I just though it looked so cool, and was dismayed that they didn't crop up on the clothes i saw around me. Now, i know that this problem can be solved through the wonder of vintage patterns. A few photos for your inspiration, all from 1940s patterns:

Saturday, February 6, 2010

The Requisite Snow Post

I think everyone in the Mid-Atlantic is required to do one today, so here 'tis. We've got somewhere in the neighborhood of two and a half feet of snow here, in a region that doesn't deal well with more than, say, four inches...

That's the chicken coop. There are no actual fowl visible, because they're all in the doorway of the chickenhouse, making disparaging comments about the weather. My chickens are not fans of snow.
The cats, on the other hand, are. As long as they can come in and sleep by the woodstove, after...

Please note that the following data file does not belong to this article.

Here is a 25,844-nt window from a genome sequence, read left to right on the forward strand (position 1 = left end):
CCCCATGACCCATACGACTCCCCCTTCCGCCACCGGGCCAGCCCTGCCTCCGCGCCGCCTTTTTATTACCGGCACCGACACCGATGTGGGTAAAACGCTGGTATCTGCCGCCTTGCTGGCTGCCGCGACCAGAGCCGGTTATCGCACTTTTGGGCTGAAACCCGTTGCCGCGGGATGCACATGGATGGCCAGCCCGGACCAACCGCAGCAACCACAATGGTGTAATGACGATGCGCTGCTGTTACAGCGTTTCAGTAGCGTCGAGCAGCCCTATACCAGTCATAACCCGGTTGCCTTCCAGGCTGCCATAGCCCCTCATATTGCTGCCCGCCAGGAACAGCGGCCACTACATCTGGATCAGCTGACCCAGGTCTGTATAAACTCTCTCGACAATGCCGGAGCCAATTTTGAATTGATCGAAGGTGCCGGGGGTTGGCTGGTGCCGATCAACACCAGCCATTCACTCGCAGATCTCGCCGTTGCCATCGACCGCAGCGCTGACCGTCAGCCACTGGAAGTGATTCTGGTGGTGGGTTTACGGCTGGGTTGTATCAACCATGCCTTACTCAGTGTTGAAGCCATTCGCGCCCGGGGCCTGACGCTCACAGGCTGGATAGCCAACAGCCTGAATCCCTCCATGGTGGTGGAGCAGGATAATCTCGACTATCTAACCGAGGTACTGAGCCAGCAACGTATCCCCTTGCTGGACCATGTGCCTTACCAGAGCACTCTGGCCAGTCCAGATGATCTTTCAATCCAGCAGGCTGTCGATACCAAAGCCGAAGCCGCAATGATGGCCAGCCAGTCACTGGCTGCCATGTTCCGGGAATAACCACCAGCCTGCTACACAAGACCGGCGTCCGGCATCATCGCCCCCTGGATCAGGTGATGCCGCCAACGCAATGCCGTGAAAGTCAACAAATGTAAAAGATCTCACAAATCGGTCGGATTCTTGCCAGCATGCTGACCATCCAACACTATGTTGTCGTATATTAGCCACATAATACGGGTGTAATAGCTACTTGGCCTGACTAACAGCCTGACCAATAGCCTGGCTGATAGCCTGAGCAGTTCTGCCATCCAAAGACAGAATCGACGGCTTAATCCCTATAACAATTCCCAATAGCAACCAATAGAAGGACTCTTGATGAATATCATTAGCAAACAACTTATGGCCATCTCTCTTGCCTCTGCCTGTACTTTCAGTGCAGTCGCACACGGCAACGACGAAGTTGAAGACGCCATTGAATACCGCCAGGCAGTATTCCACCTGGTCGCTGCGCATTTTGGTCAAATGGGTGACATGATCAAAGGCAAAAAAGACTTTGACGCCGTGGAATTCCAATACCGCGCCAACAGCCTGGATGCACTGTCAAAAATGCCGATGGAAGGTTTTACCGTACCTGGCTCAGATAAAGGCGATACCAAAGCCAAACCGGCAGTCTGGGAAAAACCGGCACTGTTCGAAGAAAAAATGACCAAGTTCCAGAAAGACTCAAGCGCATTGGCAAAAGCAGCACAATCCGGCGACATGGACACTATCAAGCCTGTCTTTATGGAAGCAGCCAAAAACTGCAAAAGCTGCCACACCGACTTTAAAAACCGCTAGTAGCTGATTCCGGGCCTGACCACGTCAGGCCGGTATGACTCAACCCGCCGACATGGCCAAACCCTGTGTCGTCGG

Tuesday, January 12, 2010

Cold Weather Gear

Just a quick view of ways to keep warm, vintage style... if you're going to sew and wear vintage styles, be aware that they look really silly with modern outerwear. Wouldn't want to spoil the effect of all that work, would you?

Capes and cloaks are a great solution - they're quick and easy to sew, look dramatic, and in the right combination of fabrics, can be quite toasty. I lucked into a lot that had quite a few cape patterns - some have already sold, so there's only one listed right now (the Vogue, above), but there are more to come.

Wednesday, January 6, 2010

Nog on the blog